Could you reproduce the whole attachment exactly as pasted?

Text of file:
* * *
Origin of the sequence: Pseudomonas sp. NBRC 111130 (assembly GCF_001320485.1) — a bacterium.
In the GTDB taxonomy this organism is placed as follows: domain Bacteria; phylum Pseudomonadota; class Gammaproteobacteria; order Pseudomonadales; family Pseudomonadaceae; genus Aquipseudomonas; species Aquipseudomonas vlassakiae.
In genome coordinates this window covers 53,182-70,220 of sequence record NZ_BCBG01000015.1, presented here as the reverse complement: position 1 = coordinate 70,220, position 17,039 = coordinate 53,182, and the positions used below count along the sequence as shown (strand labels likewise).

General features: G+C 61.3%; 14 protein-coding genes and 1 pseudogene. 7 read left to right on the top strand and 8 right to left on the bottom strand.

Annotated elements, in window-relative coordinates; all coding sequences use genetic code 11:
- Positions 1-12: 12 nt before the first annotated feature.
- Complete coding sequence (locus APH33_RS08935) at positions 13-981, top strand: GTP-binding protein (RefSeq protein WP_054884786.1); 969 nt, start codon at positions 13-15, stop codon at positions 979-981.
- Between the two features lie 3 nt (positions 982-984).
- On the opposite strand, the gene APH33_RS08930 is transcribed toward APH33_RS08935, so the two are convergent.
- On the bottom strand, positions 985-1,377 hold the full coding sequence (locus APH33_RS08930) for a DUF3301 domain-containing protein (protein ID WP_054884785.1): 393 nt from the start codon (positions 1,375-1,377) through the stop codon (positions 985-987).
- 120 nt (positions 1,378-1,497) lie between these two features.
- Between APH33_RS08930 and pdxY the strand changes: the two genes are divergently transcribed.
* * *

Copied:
Origin of the sequence: Pseudomonas sp. NBRC 111130 (assembly GCF_001320485.1) — a bacterium.
In the GTDB taxonomy this organism is placed as follows: domain Bacteria; phylum Pseudomonadota; class Gammaproteobacteria; order Pseudomonadales; family Pseudomonadaceae; genus Aquipseudomonas; species Aquipseudomonas vlassakiae.
In genome coordinates this window covers 53,182-70,220 of sequence record NZ_BCBG01000015.1, presented here as the reverse complement: position 1 = coordinate 70,220, position 17,039 = coordinate 53,182, and the positions used below count along the sequence as shown (strand labels likewise).

General features: G+C 61.3%; 14 protein-coding genes and 1 pseudogene. 7 read left to right on the top strand and 8 right to left on the bottom strand.

Annotated elements, in window-relative coordinates; all coding sequences use genetic code 11:
- Positions 1-12: 12 nt before the first annotated feature.
- Complete coding sequence (locus APH33_RS08935) at positions 13-981, top strand: GTP-binding protein (RefSeq protein WP_054884786.1); 969 nt, start codon at positions 13-15, stop codon at positions 979-981.
- Between the two features lie 3 nt (positions 982-984).
- On the opposite strand, the gene APH33_RS08930 is transcribed toward APH33_RS08935, so the two are convergent.
- On the bottom strand, positions 985-1,377 hold the full coding sequence (locus APH33_RS08930) for a DUF3301 domain-containing protein (protein ID WP_054884785.1): 393 nt from the start codon (positions 1,375-1,377) through the stop codon (positions 985-987).
- 120 nt (positions 1,378-1,497) lie between these two features.
- Between APH33_RS08930 and pdxY the strand changes: the two genes are divergently transcribed.